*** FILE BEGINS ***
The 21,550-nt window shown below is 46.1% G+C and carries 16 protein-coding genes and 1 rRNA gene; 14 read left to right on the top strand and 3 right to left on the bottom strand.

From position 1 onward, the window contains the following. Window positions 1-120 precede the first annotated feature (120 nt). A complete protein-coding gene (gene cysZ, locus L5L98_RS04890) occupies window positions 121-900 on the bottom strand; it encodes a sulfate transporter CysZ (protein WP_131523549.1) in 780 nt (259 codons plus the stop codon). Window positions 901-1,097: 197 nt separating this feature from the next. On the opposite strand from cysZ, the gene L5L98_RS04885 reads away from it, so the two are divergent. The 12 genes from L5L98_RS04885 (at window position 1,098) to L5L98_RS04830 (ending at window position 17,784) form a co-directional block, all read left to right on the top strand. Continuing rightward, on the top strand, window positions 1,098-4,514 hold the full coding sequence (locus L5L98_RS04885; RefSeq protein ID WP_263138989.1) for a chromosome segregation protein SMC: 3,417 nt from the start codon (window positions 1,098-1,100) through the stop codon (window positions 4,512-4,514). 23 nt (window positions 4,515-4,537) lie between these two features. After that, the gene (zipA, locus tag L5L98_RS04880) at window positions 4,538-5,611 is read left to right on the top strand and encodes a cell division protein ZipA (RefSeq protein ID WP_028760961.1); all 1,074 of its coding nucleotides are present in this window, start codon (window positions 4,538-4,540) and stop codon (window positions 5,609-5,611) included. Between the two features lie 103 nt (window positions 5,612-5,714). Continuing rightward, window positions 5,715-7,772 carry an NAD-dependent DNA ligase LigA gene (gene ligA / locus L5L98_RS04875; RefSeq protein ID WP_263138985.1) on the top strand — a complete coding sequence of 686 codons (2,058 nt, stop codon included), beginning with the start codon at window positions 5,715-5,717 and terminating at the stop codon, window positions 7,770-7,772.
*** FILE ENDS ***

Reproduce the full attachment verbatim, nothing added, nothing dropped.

The 21,550-nt window shown below is 46.1% G+C and carries 16 protein-coding genes and 1 rRNA gene; 14 read left to right on the top strand and 3 right to left on the bottom strand.

From position 1 onward, the window contains the following. Window positions 1-120 precede the first annotated feature (120 nt). A complete protein-coding gene (gene cysZ, locus L5L98_RS04890) occupies window positions 121-900 on the bottom strand; it encodes a sulfate transporter CysZ (protein WP_131523549.1) in 780 nt (259 codons plus the stop codon). Window positions 901-1,097: 197 nt separating this feature from the next. On the opposite strand from cysZ, the gene L5L98_RS04885 reads away from it, so the two are divergent. The 12 genes from L5L98_RS04885 (at window position 1,098) to L5L98_RS04830 (ending at window position 17,784) form a co-directional block, all read left to right on the top strand. Continuing rightward, on the top strand, window positions 1,098-4,514 hold the full coding sequence (locus L5L98_RS04885; RefSeq protein ID WP_263138989.1) for a chromosome segregation protein SMC: 3,417 nt from the start codon (window positions 1,098-1,100) through the stop codon (window positions 4,512-4,514). 23 nt (window positions 4,515-4,537) lie between these two features. After that, the gene (zipA, locus tag L5L98_RS04880) at window positions 4,538-5,611 is read left to right on the top strand and encodes a cell division protein ZipA (RefSeq protein ID WP_028760961.1); all 1,074 of its coding nucleotides are present in this window, start codon (window positions 4,538-4,540) and stop codon (window positions 5,609-5,611) included. Between the two features lie 103 nt (window positions 5,612-5,714). Continuing rightward, window positions 5,715-7,772 carry an NAD-dependent DNA ligase LigA gene (gene ligA / locus L5L98_RS04875; RefSeq protein ID WP_263138985.1) on the top strand — a complete coding sequence of 686 codons (2,058 nt, stop codon included), beginning with the start codon at window positions 5,715-5,717 and terminating at the stop codon, window positions 7,770-7,772.